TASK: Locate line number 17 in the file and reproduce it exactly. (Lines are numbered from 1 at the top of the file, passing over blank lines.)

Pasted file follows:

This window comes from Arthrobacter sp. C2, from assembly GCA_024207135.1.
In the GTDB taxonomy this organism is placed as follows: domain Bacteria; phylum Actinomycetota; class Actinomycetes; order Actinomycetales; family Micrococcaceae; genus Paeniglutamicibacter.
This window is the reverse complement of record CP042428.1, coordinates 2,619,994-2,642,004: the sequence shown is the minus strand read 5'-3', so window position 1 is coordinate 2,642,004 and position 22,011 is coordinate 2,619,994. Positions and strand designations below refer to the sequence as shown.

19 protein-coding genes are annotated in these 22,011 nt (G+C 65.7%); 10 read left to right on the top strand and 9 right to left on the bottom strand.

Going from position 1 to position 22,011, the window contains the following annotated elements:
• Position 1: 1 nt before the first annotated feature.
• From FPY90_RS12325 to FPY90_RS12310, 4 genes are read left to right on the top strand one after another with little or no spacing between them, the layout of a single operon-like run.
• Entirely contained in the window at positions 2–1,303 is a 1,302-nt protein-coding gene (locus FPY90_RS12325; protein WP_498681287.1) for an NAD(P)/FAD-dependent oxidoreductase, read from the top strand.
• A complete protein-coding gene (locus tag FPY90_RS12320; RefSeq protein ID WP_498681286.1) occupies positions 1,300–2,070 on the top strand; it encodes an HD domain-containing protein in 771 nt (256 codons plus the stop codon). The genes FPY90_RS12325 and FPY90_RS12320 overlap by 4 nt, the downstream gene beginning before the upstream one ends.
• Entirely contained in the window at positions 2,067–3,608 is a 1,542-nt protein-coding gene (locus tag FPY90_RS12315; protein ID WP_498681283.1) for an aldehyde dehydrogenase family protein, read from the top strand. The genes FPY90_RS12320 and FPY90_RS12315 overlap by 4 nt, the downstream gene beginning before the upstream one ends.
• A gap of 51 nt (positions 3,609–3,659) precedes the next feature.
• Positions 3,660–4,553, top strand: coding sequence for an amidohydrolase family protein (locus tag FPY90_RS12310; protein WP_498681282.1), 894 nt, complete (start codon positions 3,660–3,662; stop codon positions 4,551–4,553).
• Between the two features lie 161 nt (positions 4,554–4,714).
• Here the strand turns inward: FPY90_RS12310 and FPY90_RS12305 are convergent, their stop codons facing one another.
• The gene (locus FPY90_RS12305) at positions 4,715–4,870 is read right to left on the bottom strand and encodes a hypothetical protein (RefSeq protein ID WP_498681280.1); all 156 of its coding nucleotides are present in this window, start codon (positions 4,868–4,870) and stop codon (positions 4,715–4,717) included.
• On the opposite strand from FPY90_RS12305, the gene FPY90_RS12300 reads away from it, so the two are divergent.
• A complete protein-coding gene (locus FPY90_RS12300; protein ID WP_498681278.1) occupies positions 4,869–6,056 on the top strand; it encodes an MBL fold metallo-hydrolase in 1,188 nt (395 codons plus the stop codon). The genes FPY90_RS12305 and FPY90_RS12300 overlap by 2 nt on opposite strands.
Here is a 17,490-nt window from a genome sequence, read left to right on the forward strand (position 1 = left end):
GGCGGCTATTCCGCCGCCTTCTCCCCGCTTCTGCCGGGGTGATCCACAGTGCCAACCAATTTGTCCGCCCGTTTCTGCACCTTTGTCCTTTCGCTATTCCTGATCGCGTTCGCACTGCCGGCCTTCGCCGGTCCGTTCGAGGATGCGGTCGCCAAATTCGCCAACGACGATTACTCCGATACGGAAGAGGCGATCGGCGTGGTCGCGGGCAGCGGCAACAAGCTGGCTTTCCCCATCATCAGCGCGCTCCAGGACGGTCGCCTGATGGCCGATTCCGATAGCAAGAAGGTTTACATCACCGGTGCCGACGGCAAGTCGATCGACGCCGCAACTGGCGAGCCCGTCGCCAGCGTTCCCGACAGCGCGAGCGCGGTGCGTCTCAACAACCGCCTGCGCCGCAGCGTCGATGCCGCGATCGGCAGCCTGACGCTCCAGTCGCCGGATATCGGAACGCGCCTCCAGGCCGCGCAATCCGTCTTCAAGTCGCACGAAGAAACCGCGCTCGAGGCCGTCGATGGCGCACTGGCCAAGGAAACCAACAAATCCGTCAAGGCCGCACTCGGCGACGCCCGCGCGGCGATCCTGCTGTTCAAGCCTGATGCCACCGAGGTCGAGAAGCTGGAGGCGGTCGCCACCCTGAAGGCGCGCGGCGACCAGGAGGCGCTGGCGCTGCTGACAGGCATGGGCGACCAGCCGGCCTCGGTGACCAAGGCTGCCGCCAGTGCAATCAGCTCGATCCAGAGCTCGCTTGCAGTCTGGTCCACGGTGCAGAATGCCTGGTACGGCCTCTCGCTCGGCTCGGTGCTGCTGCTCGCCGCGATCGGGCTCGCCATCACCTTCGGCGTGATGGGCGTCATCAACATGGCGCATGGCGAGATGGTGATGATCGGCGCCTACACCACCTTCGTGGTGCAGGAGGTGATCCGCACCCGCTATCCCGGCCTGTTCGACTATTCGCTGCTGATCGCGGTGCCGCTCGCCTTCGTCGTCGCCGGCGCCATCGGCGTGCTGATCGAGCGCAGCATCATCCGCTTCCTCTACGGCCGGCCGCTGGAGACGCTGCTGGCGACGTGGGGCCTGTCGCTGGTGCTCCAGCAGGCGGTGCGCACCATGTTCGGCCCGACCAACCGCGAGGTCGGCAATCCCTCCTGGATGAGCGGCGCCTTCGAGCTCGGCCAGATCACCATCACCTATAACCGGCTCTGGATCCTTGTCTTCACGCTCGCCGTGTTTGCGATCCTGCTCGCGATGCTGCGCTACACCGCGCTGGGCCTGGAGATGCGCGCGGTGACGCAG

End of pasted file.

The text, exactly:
• A complete protein-coding gene (locus FPY90_RS12300; protein ID WP_498681278.1) occupies positions 4,869–6,056 on the top strand; it encodes an MBL fold metallo-hydrolase in 1,188 nt (395 codons plus the stop codon). The genes FPY90_RS12305 and FPY90_RS12300 overlap by 2 nt on opposite strands.